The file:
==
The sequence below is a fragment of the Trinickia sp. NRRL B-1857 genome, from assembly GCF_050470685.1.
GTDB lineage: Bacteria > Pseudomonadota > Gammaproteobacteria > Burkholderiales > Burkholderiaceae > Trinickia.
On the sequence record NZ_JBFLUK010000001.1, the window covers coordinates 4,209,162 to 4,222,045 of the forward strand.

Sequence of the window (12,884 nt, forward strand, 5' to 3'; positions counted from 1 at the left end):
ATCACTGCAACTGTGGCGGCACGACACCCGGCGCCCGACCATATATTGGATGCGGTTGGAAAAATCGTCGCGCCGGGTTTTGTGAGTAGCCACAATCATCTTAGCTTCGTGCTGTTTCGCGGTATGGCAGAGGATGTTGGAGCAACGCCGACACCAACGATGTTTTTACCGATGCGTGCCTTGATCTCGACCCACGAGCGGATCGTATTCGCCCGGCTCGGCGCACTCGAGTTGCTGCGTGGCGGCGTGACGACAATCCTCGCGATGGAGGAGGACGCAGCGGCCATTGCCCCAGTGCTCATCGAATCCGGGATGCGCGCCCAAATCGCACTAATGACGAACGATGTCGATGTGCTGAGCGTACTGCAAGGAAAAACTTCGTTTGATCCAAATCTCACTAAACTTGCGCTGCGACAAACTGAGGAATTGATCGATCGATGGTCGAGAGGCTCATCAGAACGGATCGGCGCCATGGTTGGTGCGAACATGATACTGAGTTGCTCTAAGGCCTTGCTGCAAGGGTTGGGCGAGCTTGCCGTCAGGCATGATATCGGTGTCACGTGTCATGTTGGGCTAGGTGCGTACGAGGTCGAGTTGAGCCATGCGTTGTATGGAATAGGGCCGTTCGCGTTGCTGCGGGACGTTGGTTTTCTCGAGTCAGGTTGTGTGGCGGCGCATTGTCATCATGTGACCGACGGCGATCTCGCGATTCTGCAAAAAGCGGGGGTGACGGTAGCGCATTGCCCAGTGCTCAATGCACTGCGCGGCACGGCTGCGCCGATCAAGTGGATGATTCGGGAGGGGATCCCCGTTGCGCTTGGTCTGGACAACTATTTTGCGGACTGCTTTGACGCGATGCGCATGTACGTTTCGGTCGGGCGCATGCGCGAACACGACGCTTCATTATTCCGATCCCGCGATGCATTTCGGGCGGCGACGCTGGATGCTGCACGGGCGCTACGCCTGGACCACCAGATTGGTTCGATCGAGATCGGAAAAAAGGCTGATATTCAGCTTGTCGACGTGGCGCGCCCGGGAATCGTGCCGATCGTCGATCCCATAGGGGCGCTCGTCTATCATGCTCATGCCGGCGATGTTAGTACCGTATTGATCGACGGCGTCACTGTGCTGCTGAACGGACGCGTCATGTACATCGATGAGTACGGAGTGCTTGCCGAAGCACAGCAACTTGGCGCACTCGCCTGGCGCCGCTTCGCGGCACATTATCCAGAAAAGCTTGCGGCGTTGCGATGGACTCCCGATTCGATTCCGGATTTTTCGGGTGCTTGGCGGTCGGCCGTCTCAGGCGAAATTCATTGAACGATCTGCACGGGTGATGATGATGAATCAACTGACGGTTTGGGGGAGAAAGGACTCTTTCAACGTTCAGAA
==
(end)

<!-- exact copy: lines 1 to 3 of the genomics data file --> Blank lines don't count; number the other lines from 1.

The sequence below is a fragment of the Trinickia sp. NRRL B-1857 genome, from assembly GCF_050470685.1.
GTDB lineage: Bacteria > Pseudomonadota > Gammaproteobacteria > Burkholderiales > Burkholderiaceae > Trinickia.
On the sequence record NZ_JBFLUK010000001.1, the window covers coordinates 4,209,162 to 4,222,045 of the forward strand.